Jonathan M. Green, M.D.

Professor
Internal Medicine
Pulmonary & Critical Care Medicine
Pathology and Immunology

Immunology Program

Research Abstract:

The focus of my laboratory is to understand the role of accessory molecules on the surface of T lymphocytes in modulating the T cells response to antigen, and how these proteins influence susceptibility to disease. T cell recognition of antigen occurs through the interaction of the T cell receptor with an antigen-MHC complex. However, accessory proteins play critical roles in modulating both the initial responses to antigen as well differentiation into phenotypically distinct effector cells.

The importance of CD28 in T cell activation has been well documented; however, the mechanism by which CD28 regulates T cells remains controversial. We are currently exploring the biochemical basis for CD28 function using CD28-deficient mice and "CD28 knock-in" expressing specific mutant forms of CD28, which provide for the ability to determine the precise determinants of CD28 function both in vitro and in vivo. In addition, therapeutics have been developed that manipulate costimulatory pathways. We have identified a novel pathway by which engagement of B7 proteins by CTLA4Ig leads to a CD28-independent, NO/Treg/TGFb dependent inhibition of effector T cell responses.

Additional members of the B7:CD28 family have been shown to inhibit T cell function. Thus, both the intiation and termination of T cell directed immune responses are regulated by this family of receptors. New studies in the lab are directed at elucidating how the balance of these signals determine the outcome of inflammation in vivo.

Another major area of interest in the lab is the immune response to sepsis. Sepsis is the result of an uncontrolled inflammatory response to infection. Often, patients with sepsis develop an immunosuppressed condition which renders them susceptible to nosocomial infections. These infections are a major cause of morbidity and mortality. In collaborative studies with other Washington University researchers, we are actively engaged in studying the cellular and molecular mechanisms that result in immune suppression in sepsis.

Selected Publications:

Deppong, C.M., Bricker, T.L., Rannals, B.D., Van Rooijen, N.. Shieh, C-S and Green, J.M., 2013 CTLA4Ig inhibits effector T cells through regulatory T cells and TGFb. J. Immunol. In press

Parulekar, A.D., Boomer, J.S., Patterson, B.M., Yin-Declue, H., Deppong, C.M., Wilson, B.S., Jarjour, N.N., Castro M. and Green J.M. 2013., A randomized, controlled trial to evaluate inhibition of T cell costimulation in allergen induced airway inflammation. Amer J Resp Crit Care Med. 187:494-501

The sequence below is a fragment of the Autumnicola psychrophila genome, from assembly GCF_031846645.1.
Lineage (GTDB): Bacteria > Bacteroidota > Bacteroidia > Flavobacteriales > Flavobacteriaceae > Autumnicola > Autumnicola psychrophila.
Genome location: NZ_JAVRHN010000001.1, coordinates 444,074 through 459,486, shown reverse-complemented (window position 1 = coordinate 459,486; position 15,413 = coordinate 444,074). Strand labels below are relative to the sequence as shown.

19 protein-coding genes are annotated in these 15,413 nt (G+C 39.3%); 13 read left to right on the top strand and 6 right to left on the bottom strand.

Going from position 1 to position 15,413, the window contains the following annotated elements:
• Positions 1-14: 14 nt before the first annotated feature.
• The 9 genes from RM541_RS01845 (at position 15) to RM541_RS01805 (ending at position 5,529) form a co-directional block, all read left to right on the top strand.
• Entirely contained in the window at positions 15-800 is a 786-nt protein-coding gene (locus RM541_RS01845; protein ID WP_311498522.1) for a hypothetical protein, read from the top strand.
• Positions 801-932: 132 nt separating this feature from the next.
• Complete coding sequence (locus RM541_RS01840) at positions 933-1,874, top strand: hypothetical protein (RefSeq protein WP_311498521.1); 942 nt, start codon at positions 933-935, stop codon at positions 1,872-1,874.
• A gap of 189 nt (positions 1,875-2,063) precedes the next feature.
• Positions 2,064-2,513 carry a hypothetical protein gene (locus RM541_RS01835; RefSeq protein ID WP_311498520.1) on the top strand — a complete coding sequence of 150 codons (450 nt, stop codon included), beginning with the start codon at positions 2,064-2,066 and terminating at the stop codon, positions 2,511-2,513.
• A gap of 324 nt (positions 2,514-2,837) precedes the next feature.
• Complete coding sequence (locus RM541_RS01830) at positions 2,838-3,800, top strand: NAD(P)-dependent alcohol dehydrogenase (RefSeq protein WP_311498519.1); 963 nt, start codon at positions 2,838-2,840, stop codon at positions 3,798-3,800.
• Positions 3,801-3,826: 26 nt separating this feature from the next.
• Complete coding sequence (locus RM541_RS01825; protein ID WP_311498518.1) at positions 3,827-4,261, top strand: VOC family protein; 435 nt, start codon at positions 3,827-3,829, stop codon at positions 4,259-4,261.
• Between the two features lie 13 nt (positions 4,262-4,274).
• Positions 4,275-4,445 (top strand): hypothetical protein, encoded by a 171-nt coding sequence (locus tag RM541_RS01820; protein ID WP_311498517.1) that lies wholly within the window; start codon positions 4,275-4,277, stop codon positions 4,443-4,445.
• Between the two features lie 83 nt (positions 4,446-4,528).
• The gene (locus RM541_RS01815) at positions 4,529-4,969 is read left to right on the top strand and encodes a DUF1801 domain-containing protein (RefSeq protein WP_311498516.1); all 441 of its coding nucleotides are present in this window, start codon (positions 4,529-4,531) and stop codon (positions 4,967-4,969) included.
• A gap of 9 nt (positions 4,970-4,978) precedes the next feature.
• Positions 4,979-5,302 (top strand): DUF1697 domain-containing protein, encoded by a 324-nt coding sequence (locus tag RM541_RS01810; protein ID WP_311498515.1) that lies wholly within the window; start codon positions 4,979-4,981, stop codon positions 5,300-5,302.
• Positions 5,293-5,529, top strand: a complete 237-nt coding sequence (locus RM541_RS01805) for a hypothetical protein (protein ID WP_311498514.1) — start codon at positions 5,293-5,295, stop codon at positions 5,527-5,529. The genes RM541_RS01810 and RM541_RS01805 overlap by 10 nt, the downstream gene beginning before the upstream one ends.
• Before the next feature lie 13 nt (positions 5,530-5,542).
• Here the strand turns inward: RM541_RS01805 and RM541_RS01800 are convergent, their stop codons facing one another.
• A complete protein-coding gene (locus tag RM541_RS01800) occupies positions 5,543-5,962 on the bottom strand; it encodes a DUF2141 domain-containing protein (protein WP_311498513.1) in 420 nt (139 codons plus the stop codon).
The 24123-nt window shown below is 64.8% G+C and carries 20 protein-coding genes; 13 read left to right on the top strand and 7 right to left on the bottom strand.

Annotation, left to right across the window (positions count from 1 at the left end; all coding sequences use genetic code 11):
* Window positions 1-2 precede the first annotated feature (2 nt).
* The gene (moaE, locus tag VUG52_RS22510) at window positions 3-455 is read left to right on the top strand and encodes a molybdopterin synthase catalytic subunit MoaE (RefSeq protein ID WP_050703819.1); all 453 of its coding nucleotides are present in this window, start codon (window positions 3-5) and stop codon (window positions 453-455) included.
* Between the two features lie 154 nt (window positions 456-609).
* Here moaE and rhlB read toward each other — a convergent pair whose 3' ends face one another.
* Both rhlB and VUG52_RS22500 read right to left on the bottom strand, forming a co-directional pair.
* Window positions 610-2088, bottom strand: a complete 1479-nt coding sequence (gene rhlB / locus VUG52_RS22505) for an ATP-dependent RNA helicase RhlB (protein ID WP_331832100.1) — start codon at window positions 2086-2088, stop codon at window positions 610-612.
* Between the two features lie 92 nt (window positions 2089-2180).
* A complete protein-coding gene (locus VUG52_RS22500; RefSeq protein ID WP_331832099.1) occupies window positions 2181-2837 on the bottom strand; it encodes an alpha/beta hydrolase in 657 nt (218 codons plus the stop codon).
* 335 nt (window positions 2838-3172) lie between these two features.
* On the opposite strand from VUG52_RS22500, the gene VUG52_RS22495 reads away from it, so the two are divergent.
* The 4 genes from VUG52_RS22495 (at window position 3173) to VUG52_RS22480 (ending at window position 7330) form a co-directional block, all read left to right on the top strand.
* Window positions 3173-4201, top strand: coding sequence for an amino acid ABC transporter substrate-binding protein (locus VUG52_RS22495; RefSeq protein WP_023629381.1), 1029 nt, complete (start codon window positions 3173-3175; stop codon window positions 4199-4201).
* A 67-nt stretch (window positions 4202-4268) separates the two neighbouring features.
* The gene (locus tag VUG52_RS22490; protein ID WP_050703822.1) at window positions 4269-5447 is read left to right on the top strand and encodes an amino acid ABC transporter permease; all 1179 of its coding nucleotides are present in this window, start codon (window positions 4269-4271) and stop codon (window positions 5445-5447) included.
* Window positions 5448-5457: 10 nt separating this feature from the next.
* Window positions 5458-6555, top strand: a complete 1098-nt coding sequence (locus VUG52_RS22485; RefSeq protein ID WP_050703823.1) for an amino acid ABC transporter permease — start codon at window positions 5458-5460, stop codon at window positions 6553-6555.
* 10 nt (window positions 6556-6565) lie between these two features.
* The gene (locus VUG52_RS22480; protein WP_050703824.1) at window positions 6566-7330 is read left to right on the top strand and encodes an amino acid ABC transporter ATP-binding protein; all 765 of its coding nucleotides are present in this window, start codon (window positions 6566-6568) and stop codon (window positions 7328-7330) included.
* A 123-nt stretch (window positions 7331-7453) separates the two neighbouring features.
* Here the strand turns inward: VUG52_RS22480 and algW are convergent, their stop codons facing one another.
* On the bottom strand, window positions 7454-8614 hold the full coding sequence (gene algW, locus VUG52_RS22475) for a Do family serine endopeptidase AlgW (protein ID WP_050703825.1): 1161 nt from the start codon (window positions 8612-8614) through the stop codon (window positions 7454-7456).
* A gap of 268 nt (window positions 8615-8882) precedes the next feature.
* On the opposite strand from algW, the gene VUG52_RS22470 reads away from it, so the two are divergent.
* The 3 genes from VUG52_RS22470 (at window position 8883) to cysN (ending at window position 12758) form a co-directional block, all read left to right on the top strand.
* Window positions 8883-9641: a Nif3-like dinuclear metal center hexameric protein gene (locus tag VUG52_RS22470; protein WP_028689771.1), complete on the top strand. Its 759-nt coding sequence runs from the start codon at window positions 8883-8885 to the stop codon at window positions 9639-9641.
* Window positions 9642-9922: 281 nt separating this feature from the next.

Boomer, J.S., To, K., Chang, K.C., Takasu, O., Osborne, D.F., Walton, A.H., Bricker, T.L., Jarman, S.D., Kreisel, D., Krupnick, A.S., Srivastava, A., Swanson, P.E., Green, J.M. and Hotchkiss, R.S. 2011. Immunosuppression in patients dying of sepsis and multiple organ failure. JAMA 306:2594-2605

Deppong, C.M. Parulekar, A., Boomer, J.S., Bricker, T.L. and Green, J.M. 2010. CTLA4Ig inhibits allergic airway inflammation by a novel CD28-independent, nitric oxide synthase dependent mechanism. Eur. J. Immunol. 40 (7):1985-1994

Dodson, L.F., Boomer, J.S., Deppong, C.M., Shah, D.D., Sim, J., Bricker, T.L., Russell, J.H. and Green, J.M., 2009 Targeted knockin mice expressing mutations of CD28 reveal an essential pathway for costimulation. Mol Cell Biol 29:3710-3721

Friend LD, Shah DD, Deppong C, et al. A dose dependent requirement for the proline motif of CD28 in cellular and humoral immunity revealed by a targeted knockin mutant. J Exp Med. 2006 Sep 4;203(9):2121-33. Epub 2006 Aug 14.

Deppong C, Juehne TI, Hurchla M, et al. Cutting Edge: B and T lymphocyte attenuator and programmed death receptor-1 inhibitory receptors are required for termination of acute allergic airway inflammation. J Immunol 2006 176:3909-3103.

Kimzey SL, Liu P and Green JM. Requirement for CD28 in the effector phase of allergic airway inflammation. J Immunol 2004 173:632-640.

Savage NDL, Kimzey SL, Bromley SK et al. Polar redistribution of the sialoglycoprotein CD43, implications for T cell function. J Immunol 2002 168:3740-3746.

Burr JS, Savage NDL, Kimsey SL, et al. Cutting edge: Distinct motifs within CD28 regulate T cell proliferation and induction of Bcl-XL. J Immunol 2001 166:5331-5335.

Last Updated: 8/1/2013 4:24:15 PM

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